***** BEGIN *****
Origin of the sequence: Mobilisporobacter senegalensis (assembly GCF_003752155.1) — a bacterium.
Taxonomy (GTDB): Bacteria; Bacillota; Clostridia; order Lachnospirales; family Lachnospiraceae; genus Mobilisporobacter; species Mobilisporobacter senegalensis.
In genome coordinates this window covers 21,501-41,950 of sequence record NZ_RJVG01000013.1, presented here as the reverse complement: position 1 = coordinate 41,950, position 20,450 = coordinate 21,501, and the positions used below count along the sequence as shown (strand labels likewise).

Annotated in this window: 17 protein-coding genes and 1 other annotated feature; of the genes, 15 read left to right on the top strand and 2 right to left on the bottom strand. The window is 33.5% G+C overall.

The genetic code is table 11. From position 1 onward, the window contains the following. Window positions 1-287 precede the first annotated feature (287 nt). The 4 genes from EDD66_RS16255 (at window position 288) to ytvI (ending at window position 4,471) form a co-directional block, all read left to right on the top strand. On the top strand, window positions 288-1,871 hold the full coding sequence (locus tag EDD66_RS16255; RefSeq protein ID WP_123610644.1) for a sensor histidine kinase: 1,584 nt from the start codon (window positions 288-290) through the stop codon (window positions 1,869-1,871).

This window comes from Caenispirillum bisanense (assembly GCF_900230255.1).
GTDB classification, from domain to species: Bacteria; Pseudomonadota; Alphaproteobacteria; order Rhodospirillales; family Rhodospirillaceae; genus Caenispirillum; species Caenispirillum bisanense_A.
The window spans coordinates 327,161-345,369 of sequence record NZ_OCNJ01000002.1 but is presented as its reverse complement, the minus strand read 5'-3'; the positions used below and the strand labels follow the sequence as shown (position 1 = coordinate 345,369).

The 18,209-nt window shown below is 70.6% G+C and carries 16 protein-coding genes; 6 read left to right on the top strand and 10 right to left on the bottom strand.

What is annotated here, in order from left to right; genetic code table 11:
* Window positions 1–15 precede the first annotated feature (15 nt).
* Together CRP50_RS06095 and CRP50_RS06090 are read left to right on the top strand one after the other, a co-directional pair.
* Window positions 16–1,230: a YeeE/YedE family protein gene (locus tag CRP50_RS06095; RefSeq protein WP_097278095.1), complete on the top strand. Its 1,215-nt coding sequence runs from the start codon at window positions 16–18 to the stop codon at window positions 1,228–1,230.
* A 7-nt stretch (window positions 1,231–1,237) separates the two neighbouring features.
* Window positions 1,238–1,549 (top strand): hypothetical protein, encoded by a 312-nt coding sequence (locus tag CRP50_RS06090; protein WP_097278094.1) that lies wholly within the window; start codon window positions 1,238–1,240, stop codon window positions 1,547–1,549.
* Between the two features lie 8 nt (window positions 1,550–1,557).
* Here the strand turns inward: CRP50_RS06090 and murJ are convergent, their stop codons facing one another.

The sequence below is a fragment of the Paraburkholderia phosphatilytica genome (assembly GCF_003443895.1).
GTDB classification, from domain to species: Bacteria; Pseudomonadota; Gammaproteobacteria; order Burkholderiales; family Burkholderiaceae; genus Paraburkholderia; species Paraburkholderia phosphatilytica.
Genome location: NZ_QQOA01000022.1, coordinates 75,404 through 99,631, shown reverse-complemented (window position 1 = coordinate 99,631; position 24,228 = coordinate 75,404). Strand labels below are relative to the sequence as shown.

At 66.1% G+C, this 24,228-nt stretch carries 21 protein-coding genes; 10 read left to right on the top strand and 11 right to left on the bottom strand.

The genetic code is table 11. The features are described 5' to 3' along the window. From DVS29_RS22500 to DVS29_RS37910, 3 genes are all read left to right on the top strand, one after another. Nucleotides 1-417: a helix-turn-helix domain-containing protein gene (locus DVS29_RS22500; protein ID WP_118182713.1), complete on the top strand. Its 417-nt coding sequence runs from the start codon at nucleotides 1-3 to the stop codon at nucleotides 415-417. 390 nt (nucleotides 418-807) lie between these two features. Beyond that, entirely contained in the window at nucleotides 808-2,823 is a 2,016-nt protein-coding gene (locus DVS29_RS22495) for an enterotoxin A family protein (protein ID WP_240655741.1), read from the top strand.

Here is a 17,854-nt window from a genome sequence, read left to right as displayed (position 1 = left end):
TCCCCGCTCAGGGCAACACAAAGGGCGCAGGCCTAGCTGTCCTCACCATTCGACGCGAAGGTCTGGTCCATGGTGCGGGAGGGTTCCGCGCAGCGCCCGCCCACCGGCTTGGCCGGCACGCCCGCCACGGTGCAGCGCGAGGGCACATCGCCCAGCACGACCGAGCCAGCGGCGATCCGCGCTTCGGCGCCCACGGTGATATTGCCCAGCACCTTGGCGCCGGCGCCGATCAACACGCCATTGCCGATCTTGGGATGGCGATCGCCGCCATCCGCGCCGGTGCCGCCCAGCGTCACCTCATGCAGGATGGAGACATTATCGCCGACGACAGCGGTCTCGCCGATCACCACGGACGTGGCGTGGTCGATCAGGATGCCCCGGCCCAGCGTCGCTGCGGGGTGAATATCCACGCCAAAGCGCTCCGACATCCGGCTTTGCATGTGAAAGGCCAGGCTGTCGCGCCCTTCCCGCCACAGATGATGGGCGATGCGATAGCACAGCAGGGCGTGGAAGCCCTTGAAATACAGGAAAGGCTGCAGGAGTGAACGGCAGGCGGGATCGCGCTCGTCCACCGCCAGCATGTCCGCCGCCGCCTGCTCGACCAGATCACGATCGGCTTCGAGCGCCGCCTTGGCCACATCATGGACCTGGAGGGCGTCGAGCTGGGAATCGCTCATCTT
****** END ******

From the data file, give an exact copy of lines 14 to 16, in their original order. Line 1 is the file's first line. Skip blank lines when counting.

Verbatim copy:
* A 7-nt stretch (window positions 1,231–1,237) separates the two neighbouring features.
* Window positions 1,238–1,549 (top strand): hypothetical protein, encoded by a 312-nt coding sequence (locus tag CRP50_RS06090; protein WP_097278094.1) that lies wholly within the window; start codon window positions 1,238–1,240, stop codon window positions 1,547–1,549.
* Between the two features lie 8 nt (window positions 1,550–1,557).